In the second part of the book the author unfolds his favorite idea of a ‘personal concept of the soul’. Here the emphasis is on the first-person perspective which is beyond pure subjectivism. It is opposed to a reductionistic objectivism which takes a third-person perspective and limits itself to bodily processes. Psychological acts are “in the nature of a living body. This body (Leib), however, cannot be seen as merely an object, but must be viewed as an acting, experiencing, and feeling organism”, as the author describes it. The first person perspective assumes that psychological processes cannot be detected from the outside. That is why language acts as an agent between inside and outside. Daniel Hell respects the contribution of neurosciences in mediating such processes as memory or language. But he doubts that neurosciences can ever adequately describe complex phenomena such as consciousness or self-esteem. This discourse leads to what the author calls a view of illness that is both personal and focused on the patient’s experience. It is not behavioral disorders but modes of emotional experience which can best explain the patient’s suffering. He proceeds to demonstrate this in classic clinical disturbances such as anxiety, sadness and disgust. On the basis of his rich clinical experience, the author uses pertinent vignettes as examples of patients’ suffering, some of them based on writers’ autobiographies. Here the author’s thinking is convincing, when he demonstrates how his theoretical concepts can be applied in the clinical act.
The third part of the book, called ‘practical application’, actually continues these considerations. It addresses first ‘shame and shaming’ (in the sense of narcissistic disorders), followed by different forms of depression as examples of ‘discouraged feeling’. These clinical aspects are supplemented by therapeutic recommendations. In a final chapter major issues are taken up again.
It may be evident by now – having read this summary and acknowledged some of the author’s terminology – why the book has been described as challenging. On the one hand, the reader must be open to ideas that are broad in scope. On the other hand the author often changes the level of argument, thus forcing the reader to adjust to the respective terms. The author purposely chooses many original terms to argue in favor of his ‘personal concept of the soul’ in accordance with a first-person perspective. Here he is in line with some of the philosophers quoted, such as Pauen, Searls or von Weizsäcker. But this cannot undo the epistemological fact that within clinical activity and research there are different points of view or levels which ask for their proper terms. Hence the vocabulary describing scientific processes must be that of the natural sciences, psychology or sociology – depending on the questions asked. Firstperson or thirdperson perspectives in such a concept are not opposed to each other but are to be understood as complementary. This is the way to avoid the risk of committing an ‘error of categories’, as it has been called by the philosopher Peter Bieri. He warns that different levels of argument should not be played off against each other. To connect arguments of different levels with each other, however, remains a very tricky matter: one does not correlate phenomena with each other, one only connects statements about phenomena.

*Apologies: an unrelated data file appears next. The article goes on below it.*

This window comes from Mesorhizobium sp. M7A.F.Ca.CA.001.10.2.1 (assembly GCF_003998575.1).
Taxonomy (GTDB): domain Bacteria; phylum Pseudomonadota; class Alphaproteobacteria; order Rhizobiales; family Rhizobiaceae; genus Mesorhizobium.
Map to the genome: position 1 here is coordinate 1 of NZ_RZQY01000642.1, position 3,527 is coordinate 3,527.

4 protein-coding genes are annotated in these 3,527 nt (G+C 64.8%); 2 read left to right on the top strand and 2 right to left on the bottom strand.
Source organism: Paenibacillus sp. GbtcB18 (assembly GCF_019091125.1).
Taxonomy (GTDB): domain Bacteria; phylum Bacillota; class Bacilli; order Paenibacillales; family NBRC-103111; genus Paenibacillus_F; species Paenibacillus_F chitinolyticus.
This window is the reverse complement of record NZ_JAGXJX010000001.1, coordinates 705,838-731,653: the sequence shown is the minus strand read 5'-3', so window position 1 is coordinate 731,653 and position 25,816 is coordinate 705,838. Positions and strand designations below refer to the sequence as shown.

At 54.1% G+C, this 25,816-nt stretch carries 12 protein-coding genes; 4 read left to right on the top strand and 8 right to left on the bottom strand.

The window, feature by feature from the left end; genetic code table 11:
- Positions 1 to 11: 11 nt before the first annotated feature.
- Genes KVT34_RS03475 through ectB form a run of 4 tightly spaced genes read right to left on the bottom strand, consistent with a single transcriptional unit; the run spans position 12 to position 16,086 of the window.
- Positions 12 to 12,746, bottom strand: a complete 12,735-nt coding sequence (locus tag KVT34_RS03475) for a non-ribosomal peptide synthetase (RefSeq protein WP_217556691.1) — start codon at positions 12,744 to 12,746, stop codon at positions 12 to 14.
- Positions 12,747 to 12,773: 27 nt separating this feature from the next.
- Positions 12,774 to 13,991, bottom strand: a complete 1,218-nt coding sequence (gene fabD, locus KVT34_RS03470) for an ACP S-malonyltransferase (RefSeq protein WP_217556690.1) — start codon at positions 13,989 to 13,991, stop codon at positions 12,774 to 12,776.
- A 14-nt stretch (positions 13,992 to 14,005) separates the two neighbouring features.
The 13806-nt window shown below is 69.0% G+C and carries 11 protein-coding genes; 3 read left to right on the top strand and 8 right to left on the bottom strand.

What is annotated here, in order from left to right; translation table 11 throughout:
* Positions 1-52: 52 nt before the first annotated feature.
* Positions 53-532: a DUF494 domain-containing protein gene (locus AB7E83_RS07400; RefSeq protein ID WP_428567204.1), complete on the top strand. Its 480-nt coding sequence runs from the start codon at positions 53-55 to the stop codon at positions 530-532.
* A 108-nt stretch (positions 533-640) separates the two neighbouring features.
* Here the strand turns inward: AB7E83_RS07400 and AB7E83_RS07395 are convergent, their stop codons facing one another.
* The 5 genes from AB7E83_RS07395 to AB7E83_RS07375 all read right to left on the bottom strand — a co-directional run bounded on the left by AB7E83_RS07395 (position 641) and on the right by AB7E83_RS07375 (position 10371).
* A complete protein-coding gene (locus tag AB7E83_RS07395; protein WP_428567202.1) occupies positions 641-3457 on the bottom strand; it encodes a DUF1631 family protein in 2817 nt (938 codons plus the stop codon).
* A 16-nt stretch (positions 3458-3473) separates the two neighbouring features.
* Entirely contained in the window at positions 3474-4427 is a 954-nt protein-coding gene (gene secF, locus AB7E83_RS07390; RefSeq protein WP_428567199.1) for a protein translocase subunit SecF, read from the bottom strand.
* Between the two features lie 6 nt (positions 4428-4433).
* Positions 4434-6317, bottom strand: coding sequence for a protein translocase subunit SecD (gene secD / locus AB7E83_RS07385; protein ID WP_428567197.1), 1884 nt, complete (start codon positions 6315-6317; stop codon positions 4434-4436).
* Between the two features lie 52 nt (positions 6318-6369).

It is true that in this time of enormous progress in the neurosciences there is a danger of ‘eliminative materialism’. Hence this may be the moment for advocates of different arguments, such as the ‘soul’ or subjectivism, to step forward. That is what makes Daniel Hell’s book so valuable. This ambitious translation may also help to build bridges between European and Anglo-Saxon thinking, as reflected in the ongoing ‘body-soul debate’ and illustrated recently in issues on consciousness or free will.